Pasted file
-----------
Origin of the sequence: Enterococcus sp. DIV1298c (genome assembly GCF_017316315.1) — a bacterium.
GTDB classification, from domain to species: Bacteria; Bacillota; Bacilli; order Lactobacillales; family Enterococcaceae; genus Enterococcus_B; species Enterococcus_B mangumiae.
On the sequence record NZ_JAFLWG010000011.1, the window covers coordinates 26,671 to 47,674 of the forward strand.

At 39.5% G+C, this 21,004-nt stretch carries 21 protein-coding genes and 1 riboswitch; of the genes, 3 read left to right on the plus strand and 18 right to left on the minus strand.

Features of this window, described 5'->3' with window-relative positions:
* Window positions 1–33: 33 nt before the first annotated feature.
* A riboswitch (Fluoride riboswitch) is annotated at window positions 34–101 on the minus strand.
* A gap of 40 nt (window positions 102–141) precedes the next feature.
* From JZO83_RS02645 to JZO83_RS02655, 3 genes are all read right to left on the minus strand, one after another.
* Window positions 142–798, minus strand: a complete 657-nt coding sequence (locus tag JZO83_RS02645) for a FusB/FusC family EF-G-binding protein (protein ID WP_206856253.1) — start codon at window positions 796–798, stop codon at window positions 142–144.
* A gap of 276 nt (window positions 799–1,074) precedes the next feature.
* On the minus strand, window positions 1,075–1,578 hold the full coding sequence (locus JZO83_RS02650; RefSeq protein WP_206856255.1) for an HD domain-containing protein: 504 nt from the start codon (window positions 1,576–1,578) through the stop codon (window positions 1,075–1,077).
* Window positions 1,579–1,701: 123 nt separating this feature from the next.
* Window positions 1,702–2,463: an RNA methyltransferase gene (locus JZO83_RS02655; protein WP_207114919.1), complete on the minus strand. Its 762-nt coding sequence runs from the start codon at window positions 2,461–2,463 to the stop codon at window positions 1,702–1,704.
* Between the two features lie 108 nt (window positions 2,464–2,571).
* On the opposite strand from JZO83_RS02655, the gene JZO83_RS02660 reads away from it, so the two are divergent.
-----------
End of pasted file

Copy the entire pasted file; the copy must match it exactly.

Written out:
Origin of the sequence: Enterococcus sp. DIV1298c (genome assembly GCF_017316315.1) — a bacterium.
GTDB classification, from domain to species: Bacteria; Bacillota; Bacilli; order Lactobacillales; family Enterococcaceae; genus Enterococcus_B; species Enterococcus_B mangumiae.
On the sequence record NZ_JAFLWG010000011.1, the window covers coordinates 26,671 to 47,674 of the forward strand.

At 39.5% G+C, this 21,004-nt stretch carries 21 protein-coding genes and 1 riboswitch; of the genes, 3 read left to right on the plus strand and 18 right to left on the minus strand.

Features of this window, described 5'->3' with window-relative positions:
* Window positions 1–33: 33 nt before the first annotated feature.
* A riboswitch (Fluoride riboswitch) is annotated at window positions 34–101 on the minus strand.
* A gap of 40 nt (window positions 102–141) precedes the next feature.
* From JZO83_RS02645 to JZO83_RS02655, 3 genes are all read right to left on the minus strand, one after another.
* Window positions 142–798, minus strand: a complete 657-nt coding sequence (locus tag JZO83_RS02645) for a FusB/FusC family EF-G-binding protein (protein ID WP_206856253.1) — start codon at window positions 796–798, stop codon at window positions 142–144.
* A gap of 276 nt (window positions 799–1,074) precedes the next feature.
* On the minus strand, window positions 1,075–1,578 hold the full coding sequence (locus JZO83_RS02650; RefSeq protein WP_206856255.1) for an HD domain-containing protein: 504 nt from the start codon (window positions 1,576–1,578) through the stop codon (window positions 1,075–1,077).
* Window positions 1,579–1,701: 123 nt separating this feature from the next.
* Window positions 1,702–2,463: an RNA methyltransferase gene (locus JZO83_RS02655; protein WP_207114919.1), complete on the minus strand. Its 762-nt coding sequence runs from the start codon at window positions 2,461–2,463 to the stop codon at window positions 1,702–1,704.
* Between the two features lie 108 nt (window positions 2,464–2,571).
* On the opposite strand from JZO83_RS02655, the gene JZO83_RS02660 reads away from it, so the two are divergent.